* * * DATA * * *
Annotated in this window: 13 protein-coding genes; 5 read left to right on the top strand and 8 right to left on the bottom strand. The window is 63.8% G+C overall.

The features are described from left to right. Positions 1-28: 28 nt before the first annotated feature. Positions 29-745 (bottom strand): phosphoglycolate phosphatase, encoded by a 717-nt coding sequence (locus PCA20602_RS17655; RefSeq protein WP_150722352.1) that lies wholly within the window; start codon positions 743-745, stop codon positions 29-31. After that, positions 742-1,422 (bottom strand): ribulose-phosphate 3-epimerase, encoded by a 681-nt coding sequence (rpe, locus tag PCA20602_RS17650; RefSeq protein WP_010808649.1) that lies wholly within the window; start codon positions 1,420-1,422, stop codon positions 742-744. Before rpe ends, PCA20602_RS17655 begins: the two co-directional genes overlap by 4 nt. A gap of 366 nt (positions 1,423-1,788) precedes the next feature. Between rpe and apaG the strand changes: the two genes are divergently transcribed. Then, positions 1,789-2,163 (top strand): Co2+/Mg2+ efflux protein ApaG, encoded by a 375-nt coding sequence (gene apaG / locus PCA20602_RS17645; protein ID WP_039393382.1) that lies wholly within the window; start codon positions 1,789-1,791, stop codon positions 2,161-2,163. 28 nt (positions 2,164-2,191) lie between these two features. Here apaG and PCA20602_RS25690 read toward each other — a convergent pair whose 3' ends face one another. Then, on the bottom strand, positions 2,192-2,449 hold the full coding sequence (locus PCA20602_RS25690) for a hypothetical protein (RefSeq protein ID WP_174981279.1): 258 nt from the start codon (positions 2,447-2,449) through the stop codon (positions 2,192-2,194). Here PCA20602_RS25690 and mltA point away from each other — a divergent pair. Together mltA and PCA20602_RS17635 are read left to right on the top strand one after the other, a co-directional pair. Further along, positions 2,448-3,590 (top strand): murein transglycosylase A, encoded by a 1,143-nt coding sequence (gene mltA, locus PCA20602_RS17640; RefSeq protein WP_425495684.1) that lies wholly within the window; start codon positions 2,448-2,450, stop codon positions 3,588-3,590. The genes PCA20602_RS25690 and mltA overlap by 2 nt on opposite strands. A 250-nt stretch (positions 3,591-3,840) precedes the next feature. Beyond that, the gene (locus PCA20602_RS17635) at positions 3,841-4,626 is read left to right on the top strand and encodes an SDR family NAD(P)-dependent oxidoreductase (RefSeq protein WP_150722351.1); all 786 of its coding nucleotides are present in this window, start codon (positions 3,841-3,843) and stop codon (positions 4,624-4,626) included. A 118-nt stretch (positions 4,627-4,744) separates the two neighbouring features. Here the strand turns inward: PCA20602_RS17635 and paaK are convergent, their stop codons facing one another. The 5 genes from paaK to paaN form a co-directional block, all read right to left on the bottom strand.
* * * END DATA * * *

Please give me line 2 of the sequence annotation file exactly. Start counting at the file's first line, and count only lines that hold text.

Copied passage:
The features are described from left to right. Positions 1-28: 28 nt before the first annotated feature. Positions 29-745 (bottom strand): phosphoglycolate phosphatase, encoded by a 717-nt coding sequence (locus PCA20602_RS17655; RefSeq protein WP_150722352.1) that lies wholly within the window; start codon positions 743-745, stop codon positions 29-31. After that, positions 742-1,422 (bottom strand): ribulose-phosphate 3-epimerase, encoded by a 681-nt coding sequence (rpe, locus tag PCA20602_RS17650; RefSeq protein WP_010808649.1) that lies wholly within the window; start codon positions 1,420-1,422, stop codon positions 742-744. Before rpe ends, PCA20602_RS17655 begins: the two co-directional genes overlap by 4 nt. A gap of 366 nt (positions 1,423-1,788) precedes the next feature. Between rpe and apaG the strand changes: the two genes are divergently transcribed. Then, positions 1,789-2,163 (top strand): Co2+/Mg2+ efflux protein ApaG, encoded by a 375-nt coding sequence (gene apaG / locus PCA20602_RS17645; protein ID WP_039393382.1) that lies wholly within the window; start codon positions 1,789-1,791, stop codon positions 2,161-2,163. 28 nt (positions 2,164-2,191) lie between these two features. Here apaG and PCA20602_RS25690 read toward each other — a convergent pair whose 3' ends face one another. Then, on the bottom strand, positions 2,192-2,449 hold the full coding sequence (locus PCA20602_RS25690) for a hypothetical protein (RefSeq protein ID WP_174981279.1): 258 nt from the start codon (positions 2,447-2,449) through the stop codon (positions 2,192-2,194). Here PCA20602_RS25690 and mltA point away from each other — a divergent pair. Together mltA and PCA20602_RS17635 are read left to right on the top strand one after the other, a co-directional pair. Further along, positions 2,448-3,590 (top strand): murein transglycosylase A, encoded by a 1,143-nt coding sequence (gene mltA, locus PCA20602_RS17640; RefSeq protein WP_425495684.1) that lies wholly within the window; start codon positions 2,448-2,450, stop codon positions 3,588-3,590. The genes PCA20602_RS25690 and mltA overlap by 2 nt on opposite strands. A 250-nt stretch (positions 3,591-3,840) precedes the next feature. Beyond that, the gene (locus PCA20602_RS17635) at positions 3,841-4,626 is read left to right on the top strand and encodes an SDR family NAD(P)-dependent oxidoreductase (RefSeq protein WP_150722351.1); all 786 of its coding nucleotides are present in this window, start codon (positions 3,841-3,843) and stop codon (positions 4,624-4,626) included. A 118-nt stretch (positions 4,627-4,744) separates the two neighbouring features. Here the strand turns inward: PCA20602_RS17635 and paaK are convergent, their stop codons facing one another. The 5 genes from paaK to paaN form a co-directional block, all read right to left on the bottom strand.